Grass fire in Osage County burns 10 acres Sunday morning


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Reported by: Tiffany Alaniz
Updated: 1/12 9:59 pm Published: 1/12 7:07 pm


In Osage county, firefighters were vigilant to stay on top of any grass fires before they got out of hand.

FOX23 found out that planning, preparation and monitoring make a big difference.

A fire started Sunday morning in Hominy and burned 10 acres.

Oklahoma forestry leaders said last year 169 fires burned 3,400 acres.

Firefighters said on a day like Sunday, it doesn't take much for a blaze to get out of control.

FOX23 spoke with Osage Nation Fire Prevention Specialist Ross Walker. "We're expecting the worst, hopefully not," he said.

Walker explained they are on high alert.

"Basically, everybody's ready, and ready to go," he said.

As a fire prevention specialist, Walker works w ith many local volunteer fire departments.

"I made a phone call to every department we got cooperative agreements or contracts with just asking if they were ready, if they were on standby," Walker explained.

Walker said every second counts when responding to a grass fire.

"On a day like today, we would rather notice it quick, get on it, get on it fast," he said.

With high winds, fires can quickly get out of hand.

"It's dangerous a little bit but at the same time, you know you're out there doing something good," Walker said.

For Walker, the mission to keep others safe comes from the heart.

"For me personally I've got a reason I do it. When I was 16, my parents they lost their house to a grass fire," he explained.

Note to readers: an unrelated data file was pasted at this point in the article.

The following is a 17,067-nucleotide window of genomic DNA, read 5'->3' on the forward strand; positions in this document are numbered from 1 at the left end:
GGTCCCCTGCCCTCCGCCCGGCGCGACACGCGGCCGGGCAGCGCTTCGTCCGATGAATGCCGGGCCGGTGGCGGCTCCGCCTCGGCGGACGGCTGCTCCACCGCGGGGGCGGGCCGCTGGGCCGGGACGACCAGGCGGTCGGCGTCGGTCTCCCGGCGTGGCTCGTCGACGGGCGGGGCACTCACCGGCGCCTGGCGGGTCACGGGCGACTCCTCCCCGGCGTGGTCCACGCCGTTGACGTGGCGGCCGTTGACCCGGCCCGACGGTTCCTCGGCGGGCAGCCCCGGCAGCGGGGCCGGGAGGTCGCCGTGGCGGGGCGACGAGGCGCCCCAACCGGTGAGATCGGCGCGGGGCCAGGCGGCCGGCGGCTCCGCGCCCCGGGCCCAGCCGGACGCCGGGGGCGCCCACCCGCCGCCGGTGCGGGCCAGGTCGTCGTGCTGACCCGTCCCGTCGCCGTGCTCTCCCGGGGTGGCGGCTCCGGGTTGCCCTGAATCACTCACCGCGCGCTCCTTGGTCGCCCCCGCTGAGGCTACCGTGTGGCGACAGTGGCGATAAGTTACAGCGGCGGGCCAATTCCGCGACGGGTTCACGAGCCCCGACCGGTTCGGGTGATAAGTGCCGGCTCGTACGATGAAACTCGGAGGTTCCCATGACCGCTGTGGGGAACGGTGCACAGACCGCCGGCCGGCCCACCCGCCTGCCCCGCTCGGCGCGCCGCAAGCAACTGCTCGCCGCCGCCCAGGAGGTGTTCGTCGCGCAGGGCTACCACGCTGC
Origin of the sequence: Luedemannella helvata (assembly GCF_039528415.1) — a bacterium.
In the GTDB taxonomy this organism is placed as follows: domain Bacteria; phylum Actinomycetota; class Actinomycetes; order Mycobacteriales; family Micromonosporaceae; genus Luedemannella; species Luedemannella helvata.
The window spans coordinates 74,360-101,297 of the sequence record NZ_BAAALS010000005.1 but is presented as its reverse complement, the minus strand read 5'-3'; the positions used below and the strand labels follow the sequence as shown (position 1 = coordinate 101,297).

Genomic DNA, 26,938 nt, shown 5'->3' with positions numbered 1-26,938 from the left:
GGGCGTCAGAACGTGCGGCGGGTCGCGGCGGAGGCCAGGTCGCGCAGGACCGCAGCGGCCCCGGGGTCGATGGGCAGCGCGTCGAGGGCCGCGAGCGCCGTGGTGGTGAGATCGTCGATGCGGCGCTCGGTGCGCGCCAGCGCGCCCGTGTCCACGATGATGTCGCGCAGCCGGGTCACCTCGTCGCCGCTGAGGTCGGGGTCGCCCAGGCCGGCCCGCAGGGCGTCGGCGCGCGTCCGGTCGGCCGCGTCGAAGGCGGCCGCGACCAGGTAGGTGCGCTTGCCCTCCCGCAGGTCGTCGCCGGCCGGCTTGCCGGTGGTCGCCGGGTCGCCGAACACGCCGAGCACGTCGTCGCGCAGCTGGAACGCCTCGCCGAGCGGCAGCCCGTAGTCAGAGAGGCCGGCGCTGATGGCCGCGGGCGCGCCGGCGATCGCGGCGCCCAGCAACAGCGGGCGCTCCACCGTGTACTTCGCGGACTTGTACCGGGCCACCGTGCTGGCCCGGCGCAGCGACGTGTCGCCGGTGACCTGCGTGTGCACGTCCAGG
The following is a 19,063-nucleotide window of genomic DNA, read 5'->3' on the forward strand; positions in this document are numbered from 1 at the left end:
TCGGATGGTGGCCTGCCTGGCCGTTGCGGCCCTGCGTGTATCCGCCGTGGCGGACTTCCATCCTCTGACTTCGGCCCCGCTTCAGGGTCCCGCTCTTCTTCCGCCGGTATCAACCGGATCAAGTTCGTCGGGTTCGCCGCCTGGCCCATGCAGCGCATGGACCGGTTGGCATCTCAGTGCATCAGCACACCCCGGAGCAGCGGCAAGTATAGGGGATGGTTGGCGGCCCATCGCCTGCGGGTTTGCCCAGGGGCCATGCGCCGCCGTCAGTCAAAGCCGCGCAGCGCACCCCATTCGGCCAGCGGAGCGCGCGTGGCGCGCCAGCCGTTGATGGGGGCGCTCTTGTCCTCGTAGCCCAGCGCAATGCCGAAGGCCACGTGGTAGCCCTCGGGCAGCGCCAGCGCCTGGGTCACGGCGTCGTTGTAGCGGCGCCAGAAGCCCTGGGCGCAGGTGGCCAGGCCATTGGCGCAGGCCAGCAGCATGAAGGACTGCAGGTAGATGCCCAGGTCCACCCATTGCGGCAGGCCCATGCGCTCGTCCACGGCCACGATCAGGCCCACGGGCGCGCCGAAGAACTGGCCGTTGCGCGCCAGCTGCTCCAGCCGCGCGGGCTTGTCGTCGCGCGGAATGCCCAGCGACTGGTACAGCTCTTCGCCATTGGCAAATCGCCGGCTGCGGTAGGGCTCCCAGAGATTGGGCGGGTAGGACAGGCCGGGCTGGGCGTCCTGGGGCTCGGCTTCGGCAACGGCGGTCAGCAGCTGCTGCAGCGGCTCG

So he spends countless hours on lookout at spots above their coverage area.

"A lot of times we see the fire before it's even called in or paged in, we see it first," Walker said.

FOX23 found out they watch, take temperature readings and stay in contact with other fire fighters around the area.

"Some days can get long and boring. Other days we can sit out there for five minutes and be back out on the road," Walker said.

Walker said teamwork with the other departments helps most.

"We've lost structures before, but at the same time, we've saved more than we've ever lost," he said.

Walker uses a specific tool to gauge the wet and dry temperatures.

Those tools allow him to calculate the humidity which is another major factor in how the specialist will fight a fire.

All the tools used help to identify the area of the fire and find out how quickly it will spread.

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The views expressed here do not necessarily represent those of KOKI FOX23 - Tulsa

Mayor Maynot - 1/13/2014 10:43 AM
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